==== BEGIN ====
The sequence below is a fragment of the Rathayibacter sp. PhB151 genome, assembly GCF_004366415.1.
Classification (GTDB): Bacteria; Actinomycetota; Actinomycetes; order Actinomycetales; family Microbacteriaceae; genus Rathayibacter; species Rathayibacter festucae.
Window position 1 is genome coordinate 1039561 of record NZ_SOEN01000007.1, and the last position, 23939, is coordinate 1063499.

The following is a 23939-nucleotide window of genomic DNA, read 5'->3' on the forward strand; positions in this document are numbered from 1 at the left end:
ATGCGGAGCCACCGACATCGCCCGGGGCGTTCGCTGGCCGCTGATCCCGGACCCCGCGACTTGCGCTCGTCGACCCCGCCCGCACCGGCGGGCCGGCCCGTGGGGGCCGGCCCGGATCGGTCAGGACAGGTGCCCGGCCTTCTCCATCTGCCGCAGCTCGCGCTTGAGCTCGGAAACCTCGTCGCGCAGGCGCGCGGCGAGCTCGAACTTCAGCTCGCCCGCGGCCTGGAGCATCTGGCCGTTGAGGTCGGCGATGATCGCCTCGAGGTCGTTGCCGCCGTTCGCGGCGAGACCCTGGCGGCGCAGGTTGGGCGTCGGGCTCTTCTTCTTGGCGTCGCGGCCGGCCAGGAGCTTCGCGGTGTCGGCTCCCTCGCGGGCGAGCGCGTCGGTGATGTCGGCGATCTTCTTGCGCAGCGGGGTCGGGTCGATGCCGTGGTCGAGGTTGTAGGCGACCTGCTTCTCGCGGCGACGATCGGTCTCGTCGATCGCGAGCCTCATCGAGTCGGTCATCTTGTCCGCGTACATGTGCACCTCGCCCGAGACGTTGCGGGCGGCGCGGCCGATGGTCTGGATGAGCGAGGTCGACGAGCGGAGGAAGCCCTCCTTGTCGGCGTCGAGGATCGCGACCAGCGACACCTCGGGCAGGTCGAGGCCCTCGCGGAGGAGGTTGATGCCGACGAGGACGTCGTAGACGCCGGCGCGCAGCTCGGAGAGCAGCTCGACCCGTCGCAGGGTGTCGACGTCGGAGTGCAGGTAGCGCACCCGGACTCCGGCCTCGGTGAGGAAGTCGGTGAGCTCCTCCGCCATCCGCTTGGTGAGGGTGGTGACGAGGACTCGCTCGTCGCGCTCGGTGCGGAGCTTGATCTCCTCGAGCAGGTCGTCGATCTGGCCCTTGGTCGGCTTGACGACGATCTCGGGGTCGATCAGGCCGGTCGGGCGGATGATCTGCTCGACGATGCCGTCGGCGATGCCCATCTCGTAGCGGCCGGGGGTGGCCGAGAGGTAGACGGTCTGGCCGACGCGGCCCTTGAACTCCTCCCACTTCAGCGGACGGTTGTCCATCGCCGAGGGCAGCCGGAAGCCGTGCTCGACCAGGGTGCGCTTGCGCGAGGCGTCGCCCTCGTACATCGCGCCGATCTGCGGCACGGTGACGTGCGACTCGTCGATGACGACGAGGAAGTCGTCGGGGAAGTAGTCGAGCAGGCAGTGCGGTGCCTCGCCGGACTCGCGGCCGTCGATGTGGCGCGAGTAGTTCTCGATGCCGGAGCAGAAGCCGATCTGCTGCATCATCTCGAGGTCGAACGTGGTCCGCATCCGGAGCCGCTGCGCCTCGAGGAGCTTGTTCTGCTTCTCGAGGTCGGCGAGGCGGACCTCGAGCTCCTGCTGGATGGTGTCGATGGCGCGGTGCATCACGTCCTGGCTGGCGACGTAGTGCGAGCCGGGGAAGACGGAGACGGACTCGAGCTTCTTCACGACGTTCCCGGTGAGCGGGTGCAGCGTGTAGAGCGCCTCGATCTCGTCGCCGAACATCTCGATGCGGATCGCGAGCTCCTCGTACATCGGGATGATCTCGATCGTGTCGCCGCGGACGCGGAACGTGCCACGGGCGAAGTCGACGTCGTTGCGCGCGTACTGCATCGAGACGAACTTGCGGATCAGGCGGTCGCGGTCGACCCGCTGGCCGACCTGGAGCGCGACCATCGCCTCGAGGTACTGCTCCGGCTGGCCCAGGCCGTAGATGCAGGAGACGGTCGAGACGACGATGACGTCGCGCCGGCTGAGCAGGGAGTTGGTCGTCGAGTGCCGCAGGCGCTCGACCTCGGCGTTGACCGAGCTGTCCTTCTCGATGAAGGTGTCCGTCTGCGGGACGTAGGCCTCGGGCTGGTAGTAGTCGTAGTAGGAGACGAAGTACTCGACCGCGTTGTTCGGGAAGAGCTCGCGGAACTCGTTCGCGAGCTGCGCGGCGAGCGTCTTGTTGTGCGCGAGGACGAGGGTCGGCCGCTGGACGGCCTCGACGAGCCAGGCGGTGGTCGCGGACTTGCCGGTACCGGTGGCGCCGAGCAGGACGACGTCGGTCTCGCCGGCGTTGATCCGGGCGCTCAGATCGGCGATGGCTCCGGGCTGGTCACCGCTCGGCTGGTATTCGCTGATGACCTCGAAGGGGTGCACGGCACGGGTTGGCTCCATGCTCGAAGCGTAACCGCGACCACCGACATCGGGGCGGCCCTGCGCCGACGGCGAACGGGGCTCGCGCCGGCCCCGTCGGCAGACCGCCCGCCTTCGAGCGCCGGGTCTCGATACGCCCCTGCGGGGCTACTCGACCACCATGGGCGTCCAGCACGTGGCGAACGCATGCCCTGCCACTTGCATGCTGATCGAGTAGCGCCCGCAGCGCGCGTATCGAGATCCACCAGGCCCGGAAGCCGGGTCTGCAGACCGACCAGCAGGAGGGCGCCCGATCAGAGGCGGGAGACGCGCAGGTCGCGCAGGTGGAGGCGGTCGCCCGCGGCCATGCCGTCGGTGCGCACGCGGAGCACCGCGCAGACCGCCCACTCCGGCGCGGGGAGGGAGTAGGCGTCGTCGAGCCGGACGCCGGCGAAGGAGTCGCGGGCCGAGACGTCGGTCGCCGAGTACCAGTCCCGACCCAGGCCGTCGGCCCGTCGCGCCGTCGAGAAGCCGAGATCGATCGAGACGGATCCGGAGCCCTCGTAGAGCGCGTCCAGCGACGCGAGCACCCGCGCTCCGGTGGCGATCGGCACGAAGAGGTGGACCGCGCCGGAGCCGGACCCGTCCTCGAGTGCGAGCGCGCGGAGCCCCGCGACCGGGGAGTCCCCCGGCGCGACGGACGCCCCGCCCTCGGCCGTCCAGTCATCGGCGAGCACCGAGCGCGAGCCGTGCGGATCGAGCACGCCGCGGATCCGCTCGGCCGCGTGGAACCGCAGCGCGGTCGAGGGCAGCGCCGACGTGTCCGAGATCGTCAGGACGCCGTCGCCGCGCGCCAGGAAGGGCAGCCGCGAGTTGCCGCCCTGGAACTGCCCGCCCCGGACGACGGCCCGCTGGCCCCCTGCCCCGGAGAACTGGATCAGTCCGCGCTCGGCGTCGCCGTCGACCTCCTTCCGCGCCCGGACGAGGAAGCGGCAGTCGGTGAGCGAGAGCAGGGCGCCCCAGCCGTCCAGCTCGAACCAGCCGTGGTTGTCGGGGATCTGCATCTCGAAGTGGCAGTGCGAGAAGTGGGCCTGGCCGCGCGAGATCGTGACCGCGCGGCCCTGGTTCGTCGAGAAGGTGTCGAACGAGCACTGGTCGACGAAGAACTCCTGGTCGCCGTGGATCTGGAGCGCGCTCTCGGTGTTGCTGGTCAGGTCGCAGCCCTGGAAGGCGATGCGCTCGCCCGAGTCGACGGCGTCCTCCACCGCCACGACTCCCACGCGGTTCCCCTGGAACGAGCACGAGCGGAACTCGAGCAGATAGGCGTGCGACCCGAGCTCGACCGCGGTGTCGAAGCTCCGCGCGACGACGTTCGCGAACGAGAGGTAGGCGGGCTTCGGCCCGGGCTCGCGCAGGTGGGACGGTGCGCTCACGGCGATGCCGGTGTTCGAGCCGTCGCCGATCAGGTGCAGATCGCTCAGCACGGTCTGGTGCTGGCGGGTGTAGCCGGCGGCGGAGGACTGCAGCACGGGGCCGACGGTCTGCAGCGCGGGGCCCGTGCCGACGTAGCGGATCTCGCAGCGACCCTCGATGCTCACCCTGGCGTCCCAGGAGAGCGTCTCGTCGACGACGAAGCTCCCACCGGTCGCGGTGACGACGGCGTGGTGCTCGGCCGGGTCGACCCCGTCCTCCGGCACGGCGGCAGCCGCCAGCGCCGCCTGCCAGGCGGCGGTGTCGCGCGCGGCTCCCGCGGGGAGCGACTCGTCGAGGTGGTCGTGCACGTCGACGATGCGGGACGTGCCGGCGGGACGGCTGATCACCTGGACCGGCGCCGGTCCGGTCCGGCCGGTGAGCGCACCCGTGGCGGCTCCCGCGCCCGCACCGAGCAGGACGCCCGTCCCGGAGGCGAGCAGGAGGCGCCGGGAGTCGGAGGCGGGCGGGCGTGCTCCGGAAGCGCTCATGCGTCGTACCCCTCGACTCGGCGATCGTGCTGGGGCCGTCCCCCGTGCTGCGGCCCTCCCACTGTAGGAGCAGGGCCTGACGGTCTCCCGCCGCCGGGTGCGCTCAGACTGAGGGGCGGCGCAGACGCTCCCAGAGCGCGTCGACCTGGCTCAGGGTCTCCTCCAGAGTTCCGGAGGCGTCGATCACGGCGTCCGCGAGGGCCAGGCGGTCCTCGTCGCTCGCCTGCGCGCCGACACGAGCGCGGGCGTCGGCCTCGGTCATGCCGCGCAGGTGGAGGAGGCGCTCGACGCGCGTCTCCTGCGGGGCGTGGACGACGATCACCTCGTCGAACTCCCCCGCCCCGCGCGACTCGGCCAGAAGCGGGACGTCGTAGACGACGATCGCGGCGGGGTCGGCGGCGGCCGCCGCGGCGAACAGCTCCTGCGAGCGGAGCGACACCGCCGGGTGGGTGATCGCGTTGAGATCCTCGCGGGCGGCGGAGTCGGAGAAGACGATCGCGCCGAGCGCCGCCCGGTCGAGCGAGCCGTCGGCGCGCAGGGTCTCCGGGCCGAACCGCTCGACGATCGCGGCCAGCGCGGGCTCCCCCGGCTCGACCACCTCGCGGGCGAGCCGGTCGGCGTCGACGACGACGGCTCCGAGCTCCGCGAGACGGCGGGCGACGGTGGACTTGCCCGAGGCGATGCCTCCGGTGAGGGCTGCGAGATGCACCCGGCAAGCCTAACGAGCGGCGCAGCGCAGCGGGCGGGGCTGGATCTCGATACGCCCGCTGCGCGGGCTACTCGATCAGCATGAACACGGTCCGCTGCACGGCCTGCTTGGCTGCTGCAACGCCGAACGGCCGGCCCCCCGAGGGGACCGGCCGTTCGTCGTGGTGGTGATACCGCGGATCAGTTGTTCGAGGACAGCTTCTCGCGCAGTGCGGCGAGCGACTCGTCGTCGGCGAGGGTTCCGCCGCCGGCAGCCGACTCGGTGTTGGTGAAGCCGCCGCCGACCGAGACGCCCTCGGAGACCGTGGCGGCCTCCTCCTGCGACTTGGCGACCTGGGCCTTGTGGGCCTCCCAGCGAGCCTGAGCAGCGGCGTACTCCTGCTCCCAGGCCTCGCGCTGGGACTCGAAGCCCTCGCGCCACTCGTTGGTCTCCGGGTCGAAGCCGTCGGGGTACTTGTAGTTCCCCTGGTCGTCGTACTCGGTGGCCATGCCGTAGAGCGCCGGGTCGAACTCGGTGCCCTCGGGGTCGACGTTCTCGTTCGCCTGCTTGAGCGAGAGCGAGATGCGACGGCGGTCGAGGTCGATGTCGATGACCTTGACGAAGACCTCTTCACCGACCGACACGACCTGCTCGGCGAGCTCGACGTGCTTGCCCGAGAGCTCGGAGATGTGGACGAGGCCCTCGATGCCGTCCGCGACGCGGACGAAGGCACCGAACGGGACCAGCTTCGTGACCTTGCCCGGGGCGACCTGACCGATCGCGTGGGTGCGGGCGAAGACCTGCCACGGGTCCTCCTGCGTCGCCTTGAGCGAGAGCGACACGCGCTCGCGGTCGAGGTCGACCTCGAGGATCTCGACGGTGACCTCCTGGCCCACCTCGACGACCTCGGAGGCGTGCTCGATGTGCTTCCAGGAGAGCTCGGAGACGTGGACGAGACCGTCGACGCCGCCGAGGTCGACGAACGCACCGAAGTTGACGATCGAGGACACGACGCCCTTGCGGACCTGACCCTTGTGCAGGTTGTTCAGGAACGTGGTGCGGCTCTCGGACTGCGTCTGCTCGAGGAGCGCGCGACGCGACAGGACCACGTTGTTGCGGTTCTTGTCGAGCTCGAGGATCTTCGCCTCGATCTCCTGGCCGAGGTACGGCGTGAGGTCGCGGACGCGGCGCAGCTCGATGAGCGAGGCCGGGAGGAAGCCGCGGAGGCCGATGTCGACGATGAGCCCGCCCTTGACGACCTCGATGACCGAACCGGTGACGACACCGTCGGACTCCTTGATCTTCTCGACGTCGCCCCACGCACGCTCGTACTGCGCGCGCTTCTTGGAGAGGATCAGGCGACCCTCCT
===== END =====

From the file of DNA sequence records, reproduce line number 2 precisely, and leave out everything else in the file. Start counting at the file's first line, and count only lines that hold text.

Classification (GTDB): Bacteria; Actinomycetota; Actinomycetes; order Actinomycetales; family Microbacteriaceae; genus Rathayibacter; species Rathayibacter festucae.